5 Common Moving Dramas: And Yogic Ways to Avoid Them

So if you’re following my adventures on The Weekly Jo, you know I just moved to Brooklyn about ten days ago (hence the lag in postings!).  Betwixt attending/assisting at the Yoga Journal Conference (review to follow), interviews for jobby jobs (a reference inspired by my run-in with Snoop Doggie Dog in Central Park the other day – no really, I saw him!  You could feel the dude walking by, he’s such a big presence!), trainings for Hiking Yoga, hunting down a room (windowless but in a prime location!), and catching up with friends, I’ve been a busy little monkey.

And as with any major movement (just ask Bellini!) dramas are sure to ensue.  I’ve seen a few potential explosions this last week, and put out quite a few before they could ignite.  Others, well, let’s just say very little was destroyed in the fire!

Read on for 5 Moving Dramas I’ve experienced, and how – thanks to yoga – they could probably be avoided!

1. The anxiety of finding the “perfect” match.  We all wanna live in our ideal spot.  I can’t tell you how many times I went over pros and cons list of moving to New York vs. Hawaii vs. London vs. Seattle, but at some point, a decision had to be made.

And then you just gotta roll with it.

Probably the most versatile tool in my yogic belt’s been this brilliant little concept of santosha, translated from the Sanskrit as “contentment.”  It’s the ability to be neither thrilled nor saddened by your situation, but to position yourself in a place of satisfaction.  You can do this in any number of ways – eliminating your expectations and curbing your desires are the biggies that come to mind.  Everyone has their own method, but keeping santosha at the forefront of your mind during a move will ease a lot of the tensions that come with all the new-ness.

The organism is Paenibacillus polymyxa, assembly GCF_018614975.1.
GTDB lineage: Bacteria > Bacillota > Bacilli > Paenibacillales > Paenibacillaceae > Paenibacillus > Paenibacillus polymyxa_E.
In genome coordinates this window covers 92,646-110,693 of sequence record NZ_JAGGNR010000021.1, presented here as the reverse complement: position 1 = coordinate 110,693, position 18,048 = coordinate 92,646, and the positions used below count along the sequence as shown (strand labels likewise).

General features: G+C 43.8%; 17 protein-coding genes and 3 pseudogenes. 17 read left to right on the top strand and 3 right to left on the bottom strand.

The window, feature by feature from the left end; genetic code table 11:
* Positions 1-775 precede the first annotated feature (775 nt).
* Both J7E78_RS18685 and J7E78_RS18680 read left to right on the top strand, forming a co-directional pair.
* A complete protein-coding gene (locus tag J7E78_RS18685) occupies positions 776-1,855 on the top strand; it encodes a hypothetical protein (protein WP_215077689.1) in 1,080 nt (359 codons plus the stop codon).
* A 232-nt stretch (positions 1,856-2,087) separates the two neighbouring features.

I’ve heard the phrase “Fake it til you make it” a million times, and that same message resonates here from Thich Nhat Hanh, a prolific Vietnamese writer and Buddhist monk, and one of Martin Luther King’s major influences:

“Sometimes your joy is the source of your smile, but sometimes your smile can be the source of your joy.”

So smile, and be content :o)

Sweet location, rooftop yoga access, and my room ain't got no window. All good in this hood, baby!

2. Where did all the time go?!  Logistics take time.  Trolling through Craigslist for your brand new pad, interviewing with potential roomies/landlords, credit checks, monthly payments, calculating distance from the subway, fitting in furniture, buying new furniture, changing all your addresses, getting a new phone hookup, the works!

Going through this process, making sure I’m doing something to help me move forward each and every moment of the day, I thought back to this cool video I found on Karma Tube.  It explains cultural perspectives on time, and though it doesn’t include the yogic perspective (that time is really just a man-made concept, so in this case, do as much as you can when you can), it does shed some warming light on how others might view this all-pervading idea.

3. Finding yourself on the ‘wrong side of the tracks.’ 

So you’ve overcome the logistics of the move, some of the boxes are unpacked and you say to yourself, “I could really use a little adventure in my new hood,” and off you go, into the great abyss, crossing this way and that, in search of nothing but open to all.

Maybe you took a map, maybe you didn’t, but you do know it’s about time you get to know your new little corner of the world.  Fair enough.  But as I found out, just one week into my romance with Brooklyn, it’s not hard to end up in a touch of a danger, especially if you don’t know your new terrain.

Don’t get me wrong.  Having lived in London and San Fran, I do have some semblance of street knowledge under my belt.  When I decided to go wandering about Prospect Park alone to figure out the new Hiking Yoga path, I was sure I was well within the realm of safety.  It was light out, I was wearing pretty non-descript clothing, there were loads of other ladies walking about the place.  And yet, as I turned a sharp corner, out came this nasty figure, hooded up and shuffling, who groped me somethin’ nasty, and just kept on walking!

The culprit ran before I could figure out the "zoom" function - boo!